I woke to the sound of the front door closing, my mother leaving for her only moment of peace … to fish in the early morning mist. My father was rattling in the kitchen. I rose quietly, not wanting to wake my brothers, crept down the stairs, and curled up in the corner of the couch, my night gown wrapped around my feet to fight the morning chill. My father handed me a cup of black coffee. I held it under my chin and let the steam warm my face while I listened to the comforting sounds of breakfast in the works; the eggs cracking, the refrigerator door opening and closing, and the spoon scraping against the big red and white enamel bowl. When he finished his prep and closed the oven door for the final time, he handed me a big plastic tumbler and sent me down to the lake to pick blueberries.
The lake was warmer than the cool morning air and a thick mist had formed. I did not see my mother and her rowboat, but I knew she was there. I heard the rhythmic squeak of her oars as she trolled for bass in the warm shallow waters along the opposite edge of the lake.
I watched a spider crawl along the damp leaves of the blueberry bush and curl into a ball when it hit a big water drop. Holding the branch and cup in one hand, I knocked the blueberries off their stems and heard them drop into the cup. I ate a few as I picked. It was the middle of July and they were just starting to ripen. Still tart, they would sweeten each day so that by early August they would be perfect. This time of year, the blueberries became a fifth food group. Blueberry pancakes, blueberry muffins, blueberries in fruit bowl, blueberry pie, even blueberry sauce for ice-cream.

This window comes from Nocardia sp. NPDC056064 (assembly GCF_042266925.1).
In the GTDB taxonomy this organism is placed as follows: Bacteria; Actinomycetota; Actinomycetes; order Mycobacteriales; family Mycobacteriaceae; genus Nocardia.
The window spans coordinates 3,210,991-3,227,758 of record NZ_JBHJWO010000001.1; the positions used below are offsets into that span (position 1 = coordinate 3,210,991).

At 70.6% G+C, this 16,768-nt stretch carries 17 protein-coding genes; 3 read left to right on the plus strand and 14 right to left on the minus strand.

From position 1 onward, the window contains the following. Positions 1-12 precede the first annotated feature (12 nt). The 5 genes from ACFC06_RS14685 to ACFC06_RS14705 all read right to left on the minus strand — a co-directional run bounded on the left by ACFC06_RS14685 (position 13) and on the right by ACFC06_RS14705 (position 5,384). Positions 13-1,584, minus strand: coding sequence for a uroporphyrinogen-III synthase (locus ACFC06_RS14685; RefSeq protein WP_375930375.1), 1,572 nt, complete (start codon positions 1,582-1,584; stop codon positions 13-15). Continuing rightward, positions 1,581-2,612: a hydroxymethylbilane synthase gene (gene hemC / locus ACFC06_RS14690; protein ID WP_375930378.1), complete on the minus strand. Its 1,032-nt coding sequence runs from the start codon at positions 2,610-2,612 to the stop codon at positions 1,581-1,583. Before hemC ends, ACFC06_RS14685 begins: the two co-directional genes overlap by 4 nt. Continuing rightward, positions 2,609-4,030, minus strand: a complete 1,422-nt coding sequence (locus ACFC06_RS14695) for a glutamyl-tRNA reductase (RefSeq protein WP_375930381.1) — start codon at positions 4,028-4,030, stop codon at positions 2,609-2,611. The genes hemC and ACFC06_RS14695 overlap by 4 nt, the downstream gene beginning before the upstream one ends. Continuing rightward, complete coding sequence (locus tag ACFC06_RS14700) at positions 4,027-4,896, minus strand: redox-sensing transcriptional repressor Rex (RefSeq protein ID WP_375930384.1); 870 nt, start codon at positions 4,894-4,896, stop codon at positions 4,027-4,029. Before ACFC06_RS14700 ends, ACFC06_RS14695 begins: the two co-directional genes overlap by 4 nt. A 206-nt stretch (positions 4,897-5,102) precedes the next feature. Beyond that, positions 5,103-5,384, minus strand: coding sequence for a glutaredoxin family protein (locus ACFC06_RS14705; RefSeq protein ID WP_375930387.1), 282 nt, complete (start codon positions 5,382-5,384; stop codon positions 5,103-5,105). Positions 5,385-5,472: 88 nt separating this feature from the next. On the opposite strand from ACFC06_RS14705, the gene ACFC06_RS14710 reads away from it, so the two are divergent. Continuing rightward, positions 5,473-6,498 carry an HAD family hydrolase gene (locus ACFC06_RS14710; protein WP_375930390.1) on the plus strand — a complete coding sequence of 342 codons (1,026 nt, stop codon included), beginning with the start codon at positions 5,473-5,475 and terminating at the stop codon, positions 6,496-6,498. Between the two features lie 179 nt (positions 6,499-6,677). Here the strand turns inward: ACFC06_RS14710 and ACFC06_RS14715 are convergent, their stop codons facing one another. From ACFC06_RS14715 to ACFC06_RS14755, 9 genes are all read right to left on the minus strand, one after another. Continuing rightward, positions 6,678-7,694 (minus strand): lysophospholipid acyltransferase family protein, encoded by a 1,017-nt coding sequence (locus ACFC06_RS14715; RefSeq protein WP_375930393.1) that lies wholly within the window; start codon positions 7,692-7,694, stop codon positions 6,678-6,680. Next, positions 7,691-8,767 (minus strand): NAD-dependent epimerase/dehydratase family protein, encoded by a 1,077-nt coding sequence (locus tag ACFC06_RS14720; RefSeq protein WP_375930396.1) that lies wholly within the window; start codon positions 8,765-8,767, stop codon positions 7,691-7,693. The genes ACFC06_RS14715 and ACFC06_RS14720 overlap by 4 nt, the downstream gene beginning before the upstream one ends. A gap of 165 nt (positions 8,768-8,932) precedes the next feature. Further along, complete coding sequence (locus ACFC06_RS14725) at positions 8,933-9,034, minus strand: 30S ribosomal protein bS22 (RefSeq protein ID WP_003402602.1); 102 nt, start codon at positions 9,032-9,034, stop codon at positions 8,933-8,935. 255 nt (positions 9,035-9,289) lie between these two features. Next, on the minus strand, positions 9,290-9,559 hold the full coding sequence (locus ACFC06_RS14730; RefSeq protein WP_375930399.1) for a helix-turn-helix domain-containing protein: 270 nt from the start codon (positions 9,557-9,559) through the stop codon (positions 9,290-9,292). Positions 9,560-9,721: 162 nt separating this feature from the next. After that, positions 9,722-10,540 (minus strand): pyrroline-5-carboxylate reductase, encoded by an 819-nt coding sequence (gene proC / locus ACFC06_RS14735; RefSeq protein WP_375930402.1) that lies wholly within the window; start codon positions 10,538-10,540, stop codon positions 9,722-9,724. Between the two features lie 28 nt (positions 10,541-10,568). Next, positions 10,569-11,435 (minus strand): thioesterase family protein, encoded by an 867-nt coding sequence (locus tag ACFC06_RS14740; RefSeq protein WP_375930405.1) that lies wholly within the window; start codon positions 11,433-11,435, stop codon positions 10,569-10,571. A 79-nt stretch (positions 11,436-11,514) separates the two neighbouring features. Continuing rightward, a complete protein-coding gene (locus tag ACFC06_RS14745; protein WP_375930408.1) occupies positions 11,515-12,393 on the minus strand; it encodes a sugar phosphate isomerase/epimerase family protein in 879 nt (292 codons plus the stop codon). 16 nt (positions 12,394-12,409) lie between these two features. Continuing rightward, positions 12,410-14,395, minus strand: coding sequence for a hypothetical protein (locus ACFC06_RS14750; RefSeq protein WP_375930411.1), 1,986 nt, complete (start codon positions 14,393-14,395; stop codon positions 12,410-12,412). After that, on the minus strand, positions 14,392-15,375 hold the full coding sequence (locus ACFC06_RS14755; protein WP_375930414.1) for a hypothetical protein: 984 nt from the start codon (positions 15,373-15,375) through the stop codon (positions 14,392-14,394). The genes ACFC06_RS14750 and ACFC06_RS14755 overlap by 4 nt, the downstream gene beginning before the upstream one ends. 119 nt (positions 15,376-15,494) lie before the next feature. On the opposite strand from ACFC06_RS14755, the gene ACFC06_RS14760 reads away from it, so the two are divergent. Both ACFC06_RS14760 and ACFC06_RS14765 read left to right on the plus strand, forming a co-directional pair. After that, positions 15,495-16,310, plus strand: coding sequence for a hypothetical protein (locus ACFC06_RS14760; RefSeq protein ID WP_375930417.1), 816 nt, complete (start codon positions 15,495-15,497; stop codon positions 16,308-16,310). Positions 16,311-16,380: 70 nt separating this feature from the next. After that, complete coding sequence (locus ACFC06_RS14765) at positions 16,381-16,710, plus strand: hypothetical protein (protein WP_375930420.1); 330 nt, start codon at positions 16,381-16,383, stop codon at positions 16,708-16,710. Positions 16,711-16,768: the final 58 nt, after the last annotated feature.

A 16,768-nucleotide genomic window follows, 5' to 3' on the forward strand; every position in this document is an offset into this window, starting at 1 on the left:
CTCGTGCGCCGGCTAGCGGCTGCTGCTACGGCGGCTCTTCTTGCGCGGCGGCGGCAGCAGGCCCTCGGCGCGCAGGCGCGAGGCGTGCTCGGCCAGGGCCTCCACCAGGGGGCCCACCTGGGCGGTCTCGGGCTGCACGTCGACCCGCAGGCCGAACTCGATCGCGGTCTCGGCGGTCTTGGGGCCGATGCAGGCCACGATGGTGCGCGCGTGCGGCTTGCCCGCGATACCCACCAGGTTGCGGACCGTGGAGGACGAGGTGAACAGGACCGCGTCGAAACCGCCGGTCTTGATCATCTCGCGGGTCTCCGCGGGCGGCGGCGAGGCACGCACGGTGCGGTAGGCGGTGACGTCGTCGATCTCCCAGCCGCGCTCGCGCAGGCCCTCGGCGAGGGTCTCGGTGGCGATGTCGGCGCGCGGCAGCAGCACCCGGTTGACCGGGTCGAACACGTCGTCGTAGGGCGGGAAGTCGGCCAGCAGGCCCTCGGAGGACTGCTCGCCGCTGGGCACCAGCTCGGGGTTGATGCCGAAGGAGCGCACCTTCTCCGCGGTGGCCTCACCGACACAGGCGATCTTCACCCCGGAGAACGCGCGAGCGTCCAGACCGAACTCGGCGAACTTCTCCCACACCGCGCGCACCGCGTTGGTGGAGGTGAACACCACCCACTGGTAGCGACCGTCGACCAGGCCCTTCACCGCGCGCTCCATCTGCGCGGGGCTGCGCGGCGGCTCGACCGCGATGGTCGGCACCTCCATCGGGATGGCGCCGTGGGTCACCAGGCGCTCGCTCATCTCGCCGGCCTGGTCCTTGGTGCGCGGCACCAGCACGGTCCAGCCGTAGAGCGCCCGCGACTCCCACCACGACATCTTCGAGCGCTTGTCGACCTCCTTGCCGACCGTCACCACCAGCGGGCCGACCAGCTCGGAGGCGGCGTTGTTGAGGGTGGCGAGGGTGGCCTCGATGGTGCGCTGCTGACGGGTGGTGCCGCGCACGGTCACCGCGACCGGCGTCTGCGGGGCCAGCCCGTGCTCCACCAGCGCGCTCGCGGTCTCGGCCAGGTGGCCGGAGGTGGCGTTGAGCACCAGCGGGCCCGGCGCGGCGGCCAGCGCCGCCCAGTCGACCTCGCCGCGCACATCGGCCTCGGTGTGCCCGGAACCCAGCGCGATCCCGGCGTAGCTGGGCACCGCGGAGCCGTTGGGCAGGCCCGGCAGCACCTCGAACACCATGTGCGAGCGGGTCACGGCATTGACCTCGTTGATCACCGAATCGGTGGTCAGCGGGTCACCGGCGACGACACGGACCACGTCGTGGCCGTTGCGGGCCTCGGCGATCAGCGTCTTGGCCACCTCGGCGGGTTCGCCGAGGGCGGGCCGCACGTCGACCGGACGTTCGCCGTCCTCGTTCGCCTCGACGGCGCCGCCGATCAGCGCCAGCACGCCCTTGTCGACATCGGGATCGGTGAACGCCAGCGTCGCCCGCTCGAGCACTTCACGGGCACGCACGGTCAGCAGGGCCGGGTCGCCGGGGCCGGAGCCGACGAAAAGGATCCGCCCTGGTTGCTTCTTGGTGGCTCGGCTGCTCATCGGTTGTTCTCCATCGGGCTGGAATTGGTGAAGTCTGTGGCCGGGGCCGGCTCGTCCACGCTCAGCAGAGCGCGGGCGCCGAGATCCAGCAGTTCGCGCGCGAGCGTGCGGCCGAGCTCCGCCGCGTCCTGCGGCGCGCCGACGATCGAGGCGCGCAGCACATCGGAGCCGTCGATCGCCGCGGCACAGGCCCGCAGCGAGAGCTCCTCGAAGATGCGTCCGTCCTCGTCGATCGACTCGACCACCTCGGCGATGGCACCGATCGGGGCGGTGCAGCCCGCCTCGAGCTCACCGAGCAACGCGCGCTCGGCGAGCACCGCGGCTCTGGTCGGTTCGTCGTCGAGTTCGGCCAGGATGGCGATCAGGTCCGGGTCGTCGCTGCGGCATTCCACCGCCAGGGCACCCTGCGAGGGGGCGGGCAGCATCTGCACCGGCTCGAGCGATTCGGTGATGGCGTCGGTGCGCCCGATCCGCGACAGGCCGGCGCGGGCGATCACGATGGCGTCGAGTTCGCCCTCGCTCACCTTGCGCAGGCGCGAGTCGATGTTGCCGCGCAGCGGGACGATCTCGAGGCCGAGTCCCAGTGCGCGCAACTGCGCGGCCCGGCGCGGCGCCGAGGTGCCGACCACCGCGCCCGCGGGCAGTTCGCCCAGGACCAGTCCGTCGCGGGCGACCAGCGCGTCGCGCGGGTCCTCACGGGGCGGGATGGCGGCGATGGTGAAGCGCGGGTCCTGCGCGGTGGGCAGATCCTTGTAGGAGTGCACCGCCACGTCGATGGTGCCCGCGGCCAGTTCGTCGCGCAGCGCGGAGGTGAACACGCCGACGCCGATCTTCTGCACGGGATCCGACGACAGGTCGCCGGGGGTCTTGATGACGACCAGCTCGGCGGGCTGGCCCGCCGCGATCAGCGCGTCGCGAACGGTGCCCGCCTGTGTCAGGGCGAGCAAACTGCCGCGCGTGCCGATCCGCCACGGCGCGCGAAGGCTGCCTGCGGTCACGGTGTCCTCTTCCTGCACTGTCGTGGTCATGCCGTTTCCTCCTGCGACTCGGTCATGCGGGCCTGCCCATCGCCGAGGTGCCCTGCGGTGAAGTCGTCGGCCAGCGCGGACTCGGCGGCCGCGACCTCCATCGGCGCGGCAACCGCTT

As I finished picking, my mother and her boat appeared from the mist. I helped pull the boat up on shore and headed back to the cabin before she could lift her catch from the water. I hated to see the fish hanging, gills agape strung on the line that she dragged behind the boat.
The morning quiet faded to chaos as my five brothers descended from the attic above. They warmed the chill from the room. Each maneuvered the tiny kitchen to get a cup of coffee. The first pot emptied and another started … which would soon be followed by another.